Talking Pictures

The Last Cigarette

Cinema’s most seductive prop

By David Lehman | May 14, 2022
Jack Nicholson in Chinatown, 1974 (Everett Collection)
Jack Nicholson in Chinatown, 1974 (Everett Collection)

Every cigarette is the last cigarette.


A cigarette is an invitation. When, in The Lady from Shanghai, able-bodied Irish sailor Michael O’Hara (Orson Welles) meets Elsa Bannister (Rita Hayworth) in a horse-drawn carriage in Central Park, he offers her a cigarette. “But I don’t smoke,” she says. Still, she wraps his cigarette in a handkerchief and tucks it away as a memento. When Elsa’s husband, Arthur, hires Michael to assist on a yacht trip from New York to San Francisco via the Panama Canal, the means and opportunity are at hand for an adulterous romance. Aboard the Zaca, Elsa smokes like an old pro, and it’s as if that pristine, unsmoked cigarette in Central Park prefigured the smoldering affair.


“A cigarette that bears a lipstick’s traces” is the first line of a sexy lyric. An airline ticket takes the smoker to the romantic places where sinners gather.


Cigarettes were currency among the new immigrants. You could tip the delivery boy with a cigarette.


My friend Ron observed the paradox of cigarettes: we smoke them because of the fear of death, not in spite of it.


I have considered writing an ironic “modest proposal,” in the vein of Jonathan Swift, advocating the return of cigarettes to movies, which might shorten life expectancy and thereby ease the costs of long-term health, but friends have dissuaded me on the grounds that the irony would not be grasped.


In 1929, when cigarettes were marketed to women as “torches of freedom,” well-dressed debutante types were paid to smoke while strolling down Fifth Avenue in the Easter Parade.


“Do you remember the last cigarette you had when you gave them up?”

“Which time?”


“I used to think that all I wanted was the respect of honorable men and the ungrudging love of beautiful women,” says Philip Marlow, the hospitalized mystery writer in Dennis Potter’s The Singing Detective. “Now I know for sure that all I really want is a cigarette.”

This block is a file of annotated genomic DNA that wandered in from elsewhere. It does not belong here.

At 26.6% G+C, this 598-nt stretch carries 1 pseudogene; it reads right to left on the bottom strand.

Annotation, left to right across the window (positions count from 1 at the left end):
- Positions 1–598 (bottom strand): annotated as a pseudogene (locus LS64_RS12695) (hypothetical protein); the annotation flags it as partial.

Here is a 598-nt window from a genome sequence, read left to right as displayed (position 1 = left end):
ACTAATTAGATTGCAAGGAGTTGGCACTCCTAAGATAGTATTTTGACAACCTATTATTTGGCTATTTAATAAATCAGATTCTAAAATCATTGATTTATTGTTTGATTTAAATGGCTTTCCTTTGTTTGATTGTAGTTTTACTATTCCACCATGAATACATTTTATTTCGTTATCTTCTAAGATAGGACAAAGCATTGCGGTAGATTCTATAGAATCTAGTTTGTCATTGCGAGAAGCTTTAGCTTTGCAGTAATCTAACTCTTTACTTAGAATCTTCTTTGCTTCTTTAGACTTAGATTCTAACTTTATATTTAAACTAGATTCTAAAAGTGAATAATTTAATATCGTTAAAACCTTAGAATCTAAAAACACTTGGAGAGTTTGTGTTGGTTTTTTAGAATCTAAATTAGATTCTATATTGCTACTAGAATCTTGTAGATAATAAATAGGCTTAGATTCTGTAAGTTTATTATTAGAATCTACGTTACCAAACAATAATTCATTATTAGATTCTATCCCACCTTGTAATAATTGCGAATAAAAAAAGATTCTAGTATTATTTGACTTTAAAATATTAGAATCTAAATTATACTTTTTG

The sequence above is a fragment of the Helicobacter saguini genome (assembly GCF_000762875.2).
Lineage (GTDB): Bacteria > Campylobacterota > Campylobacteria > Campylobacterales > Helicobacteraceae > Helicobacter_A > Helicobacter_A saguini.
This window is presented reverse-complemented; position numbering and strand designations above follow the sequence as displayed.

And what, Mr. Marlow, is it that you crave? “A smoke. A length of ash slowly building. Oh, tube of delight. Blessed nicotine.”


In the first sentence of Too Many Cooks (1938), Rex Stout’s narrator, Archie Goodwin, says that he “lit a cigarette with the feeling that after it had calmed my nerves a little, I would be prepared to submit bids for a contract to move the Pyramid of Cheops from Egypt to the top of the Empire State Building with my bare hands, in a swimming-suit.” That’s quite a lift to be gotten from a smoke.

Leave aside the rush of nicotine. Forget the ritual of opening a pack of unfiltered Luckies, Camels, Chesterfields, Pall Malls, tamping them down, pulling one out, lighting it, discarding the match, taking the first, satisfying long drag. Cigarettes are the greatest prop of all time: puffing, taking in the smoke, drawing in a deep lungful and slowly expelling it, holding the cigarette between your index and middle fingers, motioning with that hand to underscore a point.

“Cigarettes are sublime,” Richard Klein asserts in a book he wrote to console himself when trying to quit smoking.[1] Sublime, maybe; sexy, for sure. “Cigarettes had to go,” the poet and noir connoisseur Suzanne Lummis concedes. “But the cinema lost a language. Aside from the smoking, the lighting of the cigarette could be handled so many ways with such different effects. Richard Conte, Robert Mitchum, all those guys—in two smooth gestures they’ll slide out that silver lighter and make the flame leap up, and we get the message—this is what unflappable cool looks like, virile confidence.”

There is the cigarette of loneliness, the cigarette of desperation: Jean Gabin holed up in his attic room, chain-smoking his last Gauloises, as the police close in on him in Le Jour se lève. There is the cigarette of heartbreak, the chain of cigarettes that won’t help you “forget her, or the way that you love her,” with all the force Sinatra can put into the singular female pronoun in “Learnin’ the Blues.” And there is the cigarette of intense nervousness, jeopardy, and fear smoked by Faye Dunaway in Chinatown, stunning in black cap and veil with black dots. When with a shaky hand Dunaway lights up, Jack Nicholson points out that she already has a cigarette going, and says: “Does my talking about your father make you nervous?”

Lighting somebody’s cigarette is a powerful gesture, suggesting intimacy or the desire for the same. “If you’re going to smoke, you gotta learn to carry matches,” Dix (Sterling Hayden) says when he lights up Doll (Jean Hagen) in The Asphalt Jungle. Aldo Ray does it for Anne Bancroft at the bar in Jacques Tourneur’s Nightfall, and Glenn Ford performs the gallantry for Gloria Grahame in Fritz Lang’s Human Desire. When Lana Turner falters trying to light her cigarette, John Garfield does the honors, foreshadowing the adultery and murder in The Postman Always Rings Twice. The movie producer played by Kirk Douglas teaches the self-same Lana Turner how to smoke sexily in The Bad and the Beautiful, while Dick Powell has the flame Claire Trevor needs in Murder, My Sweet.